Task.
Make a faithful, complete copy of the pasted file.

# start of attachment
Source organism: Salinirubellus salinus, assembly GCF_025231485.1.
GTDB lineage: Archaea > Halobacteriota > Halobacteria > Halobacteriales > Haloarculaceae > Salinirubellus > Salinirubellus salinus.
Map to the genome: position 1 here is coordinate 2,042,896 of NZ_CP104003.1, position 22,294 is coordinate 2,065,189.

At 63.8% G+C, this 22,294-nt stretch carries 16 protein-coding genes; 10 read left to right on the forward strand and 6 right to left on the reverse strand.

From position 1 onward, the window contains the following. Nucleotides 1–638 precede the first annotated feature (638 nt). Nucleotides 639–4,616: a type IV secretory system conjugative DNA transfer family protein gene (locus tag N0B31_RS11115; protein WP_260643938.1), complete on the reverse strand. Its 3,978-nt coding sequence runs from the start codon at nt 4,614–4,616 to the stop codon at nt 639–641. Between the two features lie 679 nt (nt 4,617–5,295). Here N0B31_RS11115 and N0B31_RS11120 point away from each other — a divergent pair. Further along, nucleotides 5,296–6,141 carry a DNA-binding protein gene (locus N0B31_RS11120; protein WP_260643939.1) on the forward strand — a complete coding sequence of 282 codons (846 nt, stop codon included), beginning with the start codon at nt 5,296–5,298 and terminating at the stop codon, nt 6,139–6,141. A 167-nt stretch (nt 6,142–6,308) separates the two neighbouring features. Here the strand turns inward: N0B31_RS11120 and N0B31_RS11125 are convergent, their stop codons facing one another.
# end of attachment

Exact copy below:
Source organism: Salinirubellus salinus, assembly GCF_025231485.1.
GTDB lineage: Archaea > Halobacteriota > Halobacteria > Halobacteriales > Haloarculaceae > Salinirubellus > Salinirubellus salinus.
Map to the genome: position 1 here is coordinate 2,042,896 of NZ_CP104003.1, position 22,294 is coordinate 2,065,189.

At 63.8% G+C, this 22,294-nt stretch carries 16 protein-coding genes; 10 read left to right on the forward strand and 6 right to left on the reverse strand.

From position 1 onward, the window contains the following. Nucleotides 1–638 precede the first annotated feature (638 nt). Nucleotides 639–4,616: a type IV secretory system conjugative DNA transfer family protein gene (locus tag N0B31_RS11115; protein WP_260643938.1), complete on the reverse strand. Its 3,978-nt coding sequence runs from the start codon at nt 4,614–4,616 to the stop codon at nt 639–641. Between the two features lie 679 nt (nt 4,617–5,295). Here N0B31_RS11115 and N0B31_RS11120 point away from each other — a divergent pair. Further along, nucleotides 5,296–6,141 carry a DNA-binding protein gene (locus N0B31_RS11120; protein WP_260643939.1) on the forward strand — a complete coding sequence of 282 codons (846 nt, stop codon included), beginning with the start codon at nt 5,296–5,298 and terminating at the stop codon, nt 6,139–6,141. A 167-nt stretch (nt 6,142–6,308) separates the two neighbouring features. Here the strand turns inward: N0B31_RS11120 and N0B31_RS11125 are convergent, their stop codons facing one another.